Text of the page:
McIlrath’s cap hit is $800,000. He can become a restricted free agent this summer.

Blues put Paajarvi on waivers

Magnus Paajarvi
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The return of Jori Lehtera was a welcome development in St. Louis — well, welcome for everybody but Magnus Paajarvi.

With the Blues needing to clear a roster spot for Lehtera, Paajarvi was placed on waivers on Thursday, per Sportsnet.

The decision comes after Paajarvi appeared in three games for St. Louis this season, scoring once while averaging just over nine minutes per game.

He has not dressed since an OT loss in Vancouver back on Oct. 18, though, as the team has recently opted to play Dmitrij Jaskin up front.

(Ty Rattie, who’s also been out of the lineup since the Vancouver game, is apparently sticking around St. Louis for the time being.)

Paajarvi has been down the waiver road before, getting exposed by the Blues on a few occasions. Even though he’s still relatively young (25 years old), on a cap-friendly contract ($700,000) and has nearly 300 games of NHL experience, it’s hard to envision a scenario where he gets claimed — especially since teams have had the opportunity to snag him before, and passed.

Not long after news of the Paajarvi waiving broke, the Blues announced Lehtera was officially activated from IR. He’ll be available for selection tonight when St. Louis hosts the streaking Red Wings, who’ve won five straight.

A group wants to build an arena in Scottsdale, but the Coyotes don’t seem interested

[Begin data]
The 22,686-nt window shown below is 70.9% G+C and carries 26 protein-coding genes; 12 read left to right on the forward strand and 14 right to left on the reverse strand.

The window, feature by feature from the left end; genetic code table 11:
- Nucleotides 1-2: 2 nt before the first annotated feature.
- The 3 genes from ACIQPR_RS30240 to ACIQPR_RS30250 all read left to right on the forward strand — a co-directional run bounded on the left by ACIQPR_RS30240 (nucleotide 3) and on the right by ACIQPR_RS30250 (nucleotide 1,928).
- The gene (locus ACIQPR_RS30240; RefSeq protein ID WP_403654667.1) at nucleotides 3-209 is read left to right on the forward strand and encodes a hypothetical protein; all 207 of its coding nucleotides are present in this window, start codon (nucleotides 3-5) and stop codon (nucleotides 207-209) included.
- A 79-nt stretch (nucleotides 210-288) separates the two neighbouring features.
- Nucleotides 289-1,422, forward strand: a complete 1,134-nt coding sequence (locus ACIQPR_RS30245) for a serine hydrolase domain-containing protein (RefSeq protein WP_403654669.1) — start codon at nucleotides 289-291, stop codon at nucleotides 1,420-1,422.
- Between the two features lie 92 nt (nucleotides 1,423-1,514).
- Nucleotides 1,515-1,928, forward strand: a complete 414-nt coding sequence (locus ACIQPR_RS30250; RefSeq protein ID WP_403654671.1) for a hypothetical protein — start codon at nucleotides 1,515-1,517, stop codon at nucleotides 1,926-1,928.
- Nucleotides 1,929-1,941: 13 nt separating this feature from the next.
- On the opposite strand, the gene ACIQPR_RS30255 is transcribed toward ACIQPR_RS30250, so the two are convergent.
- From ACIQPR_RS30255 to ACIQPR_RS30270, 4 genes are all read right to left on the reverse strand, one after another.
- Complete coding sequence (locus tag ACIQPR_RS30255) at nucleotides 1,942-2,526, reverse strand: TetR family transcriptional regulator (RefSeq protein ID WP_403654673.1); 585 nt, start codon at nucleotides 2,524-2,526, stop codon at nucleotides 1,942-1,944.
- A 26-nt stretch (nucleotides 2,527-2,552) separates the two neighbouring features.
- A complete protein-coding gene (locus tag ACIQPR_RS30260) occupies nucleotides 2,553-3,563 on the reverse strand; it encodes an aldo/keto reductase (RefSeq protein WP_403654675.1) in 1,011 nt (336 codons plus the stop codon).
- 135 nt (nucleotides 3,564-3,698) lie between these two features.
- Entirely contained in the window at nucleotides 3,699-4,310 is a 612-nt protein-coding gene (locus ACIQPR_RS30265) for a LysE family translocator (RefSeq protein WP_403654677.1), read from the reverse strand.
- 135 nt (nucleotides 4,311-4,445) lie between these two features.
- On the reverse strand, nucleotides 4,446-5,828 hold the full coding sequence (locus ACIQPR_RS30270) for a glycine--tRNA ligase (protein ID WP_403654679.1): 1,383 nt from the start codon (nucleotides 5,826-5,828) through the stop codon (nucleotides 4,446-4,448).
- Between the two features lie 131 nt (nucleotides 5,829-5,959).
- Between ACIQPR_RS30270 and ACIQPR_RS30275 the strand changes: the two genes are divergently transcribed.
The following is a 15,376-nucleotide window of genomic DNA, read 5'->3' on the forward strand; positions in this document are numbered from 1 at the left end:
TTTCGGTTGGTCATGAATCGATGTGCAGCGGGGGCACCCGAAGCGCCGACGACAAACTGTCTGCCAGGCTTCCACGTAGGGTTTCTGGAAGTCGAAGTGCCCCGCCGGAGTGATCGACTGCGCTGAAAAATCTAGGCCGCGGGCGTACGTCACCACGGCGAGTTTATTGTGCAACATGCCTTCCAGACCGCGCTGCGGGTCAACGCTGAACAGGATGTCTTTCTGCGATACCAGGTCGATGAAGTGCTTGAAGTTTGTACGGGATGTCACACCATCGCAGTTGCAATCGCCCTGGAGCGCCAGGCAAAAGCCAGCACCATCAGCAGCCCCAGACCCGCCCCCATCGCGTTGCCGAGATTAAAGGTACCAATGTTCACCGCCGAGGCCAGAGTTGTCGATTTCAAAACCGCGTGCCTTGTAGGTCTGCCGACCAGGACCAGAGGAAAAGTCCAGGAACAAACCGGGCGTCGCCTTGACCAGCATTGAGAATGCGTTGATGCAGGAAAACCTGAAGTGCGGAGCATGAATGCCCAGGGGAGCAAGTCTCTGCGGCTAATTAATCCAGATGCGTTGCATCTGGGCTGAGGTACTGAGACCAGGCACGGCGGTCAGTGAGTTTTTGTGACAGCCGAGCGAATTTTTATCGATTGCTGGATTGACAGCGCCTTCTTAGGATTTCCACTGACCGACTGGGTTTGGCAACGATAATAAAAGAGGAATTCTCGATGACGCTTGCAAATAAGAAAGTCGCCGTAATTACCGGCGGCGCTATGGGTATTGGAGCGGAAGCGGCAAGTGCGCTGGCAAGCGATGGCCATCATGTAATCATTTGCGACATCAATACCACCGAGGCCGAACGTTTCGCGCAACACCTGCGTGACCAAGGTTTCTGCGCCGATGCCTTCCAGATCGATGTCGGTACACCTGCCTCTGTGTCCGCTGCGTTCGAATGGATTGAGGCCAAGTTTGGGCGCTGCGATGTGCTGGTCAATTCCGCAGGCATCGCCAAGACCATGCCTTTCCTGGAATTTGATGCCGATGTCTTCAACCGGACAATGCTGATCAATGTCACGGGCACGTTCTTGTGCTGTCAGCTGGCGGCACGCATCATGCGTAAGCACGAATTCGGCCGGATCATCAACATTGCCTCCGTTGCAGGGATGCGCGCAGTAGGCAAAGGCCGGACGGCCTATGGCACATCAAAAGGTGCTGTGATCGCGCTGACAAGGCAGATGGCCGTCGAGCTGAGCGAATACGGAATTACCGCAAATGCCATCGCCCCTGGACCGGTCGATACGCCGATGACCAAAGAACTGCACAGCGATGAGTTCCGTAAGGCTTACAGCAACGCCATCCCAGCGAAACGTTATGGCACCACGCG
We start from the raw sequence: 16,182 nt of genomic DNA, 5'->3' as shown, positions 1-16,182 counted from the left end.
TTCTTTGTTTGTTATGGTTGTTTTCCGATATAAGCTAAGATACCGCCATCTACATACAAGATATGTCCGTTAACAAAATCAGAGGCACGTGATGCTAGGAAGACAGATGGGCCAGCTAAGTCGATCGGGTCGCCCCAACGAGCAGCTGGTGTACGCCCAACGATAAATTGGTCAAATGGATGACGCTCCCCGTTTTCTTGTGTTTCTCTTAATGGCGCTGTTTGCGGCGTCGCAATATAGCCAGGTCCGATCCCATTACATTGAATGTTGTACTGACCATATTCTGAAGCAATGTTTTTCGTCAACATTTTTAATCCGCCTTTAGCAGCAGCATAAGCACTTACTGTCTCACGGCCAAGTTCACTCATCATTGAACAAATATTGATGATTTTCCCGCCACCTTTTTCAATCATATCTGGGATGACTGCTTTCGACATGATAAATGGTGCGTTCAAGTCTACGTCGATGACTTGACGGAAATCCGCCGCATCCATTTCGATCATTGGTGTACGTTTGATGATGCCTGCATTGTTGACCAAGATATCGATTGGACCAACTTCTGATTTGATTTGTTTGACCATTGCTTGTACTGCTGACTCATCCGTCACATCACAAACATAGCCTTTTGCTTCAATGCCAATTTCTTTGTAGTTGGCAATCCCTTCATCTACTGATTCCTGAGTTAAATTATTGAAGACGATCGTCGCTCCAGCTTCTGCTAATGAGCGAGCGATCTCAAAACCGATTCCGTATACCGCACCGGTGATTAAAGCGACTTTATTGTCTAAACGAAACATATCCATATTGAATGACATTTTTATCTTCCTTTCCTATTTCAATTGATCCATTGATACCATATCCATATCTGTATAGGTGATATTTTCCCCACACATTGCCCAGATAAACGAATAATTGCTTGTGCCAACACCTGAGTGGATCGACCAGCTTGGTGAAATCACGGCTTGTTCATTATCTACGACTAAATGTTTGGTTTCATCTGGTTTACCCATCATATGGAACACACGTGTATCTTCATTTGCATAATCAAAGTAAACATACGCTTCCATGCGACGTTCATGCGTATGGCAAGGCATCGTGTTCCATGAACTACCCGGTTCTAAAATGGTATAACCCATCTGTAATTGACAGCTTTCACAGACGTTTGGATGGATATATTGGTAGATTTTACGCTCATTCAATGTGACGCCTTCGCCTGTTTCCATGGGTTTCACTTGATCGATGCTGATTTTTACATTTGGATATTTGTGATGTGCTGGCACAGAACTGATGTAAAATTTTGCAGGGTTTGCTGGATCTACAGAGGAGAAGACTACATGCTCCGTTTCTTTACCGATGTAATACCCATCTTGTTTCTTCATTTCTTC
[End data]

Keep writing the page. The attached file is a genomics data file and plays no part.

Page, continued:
GLENDALE, AZ - OCTOBER 09:  Fans line up outside of Gila River Arena before the NHL game between the Arizona Coyotes and the Winnipeg Jets on October 9, 2014 in Glendale, Arizona.  The Jets defeated the Coyotes 6-2.  (Photo by Christian Petersen/Getty Images)

The Arizona Coyotes still don’t have a place to play next season, and based on a report, they don’t seem very interested in working with a group that wants to build a new arena in Scottsdale.

From Arizona Sports:

Multiple sources said the developer group working with the Salt River Pima-Maricopa Indian Community had a meeting scheduled with the Coyotes the day after the team’s Faceoff Luncheon and the day before the season opener on Oct. 15 to discuss the possibility of the Coyotes playing there, but the Coyotes cancelled the meeting at the last minute for unspecified reasons. No make-up date has been scheduled.

When reached Wednesday evening, Coyotes president and CEO Anthony LeBlanc had this to say: “Throughout this process we have had a number of groups solicit our involvement. This particular group and site are not one with which the Coyotes are working.”

Why the Coyotes don’t have interest in this particular project isn’t clear. It may be they’re 100 percent focused on another site, or it may be the deal just isn’t right for them.

But they’ll need to figure something out soon. Their lease at Gila River Arena expires after this season, and while they could probably extend that for a few years while a new arena gets built, they’ve been adamant that they’ll be leaving Glendale as soon as possible.

Certainly, this week’s news out of Seattle won’t quell the speculation that the Coyotes could be on the move, even if ownership has insisted over and over that the team has a bright future in the desert.